close

The Water Cooler

A blog of fresh ideas and findings from organizational leaders and researchers on how they’re making work better, shared regularly.

Bringing behavioral science to the White House

Filed under: People Analytics
Bringing behavioral science to the White House
The idea of using behavioral science to help government agencies more effectively serve their constituents sounds great. But how do you build a high-impact, science-based organization within the government when you have no budget and no formal authority?

Dr. Maya Shankar founded the White House Social and Behavioral Sciences Team (SBST) which has successfully used behavioral science to design more effective and efficient policies and programs across the federal government. But just two years ago, the “team” was a one-woman show with no budget and no mandate to run research pilots.

Shankar spoke at the re:Work 2016 event about the four lessons she learned building a startup in the White House:

  1. Convert interest into impact - “Our job has been to convince our federal agency partners to prioritize working with us in the face of so many competing demands. And this is especially challenging when you're building out a new initiative, and there are no obvious or existing deadlines or milestones that people can work towards or mobilize around. So we've learned to create them.”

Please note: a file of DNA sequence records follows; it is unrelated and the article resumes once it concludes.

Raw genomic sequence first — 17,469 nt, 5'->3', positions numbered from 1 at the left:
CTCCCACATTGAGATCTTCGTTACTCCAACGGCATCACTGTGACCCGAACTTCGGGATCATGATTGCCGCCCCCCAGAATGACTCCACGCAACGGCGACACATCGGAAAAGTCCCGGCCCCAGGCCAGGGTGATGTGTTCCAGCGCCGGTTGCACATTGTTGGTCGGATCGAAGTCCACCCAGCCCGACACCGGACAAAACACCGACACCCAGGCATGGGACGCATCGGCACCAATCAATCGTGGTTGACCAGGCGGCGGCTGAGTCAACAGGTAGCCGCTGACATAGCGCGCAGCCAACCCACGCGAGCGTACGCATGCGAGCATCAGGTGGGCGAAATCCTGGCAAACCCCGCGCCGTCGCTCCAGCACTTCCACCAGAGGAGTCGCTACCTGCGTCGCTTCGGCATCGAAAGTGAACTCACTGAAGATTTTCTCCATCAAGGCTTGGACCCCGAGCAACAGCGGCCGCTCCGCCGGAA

2. Quantify your wins - “Rigorous results give you a strong case for scaling what's working and improving what isn't.”
  3. Celebrate small wins - “If you start small and you build credibility along the way, chances are you're going to work your way to being able to do higher impact projects.”
  4. Generate buy-in - We make a “big upfront investment in bringing [our agency colleagues] up to speed on behavioral concepts, or sharing success stories of how these insights have been applied to other government context and have been successful. We also like to develop proposals that align with the existing problems our agency colleagues are trying to solve so that incentives are aligned and all people have stakes in the final outcome.”

The SBST now has 20 behavioral scientists and has the backing of a Presidential Executive Order, and has implemented over 50 projects with government agencies. “Because of the team's work,” Shankar said, “more service members are saving for retirement, low low-income students are going to college, more farmers are able to start small businesses, and more veterans are accessing the benefits they've earned through their years of service.”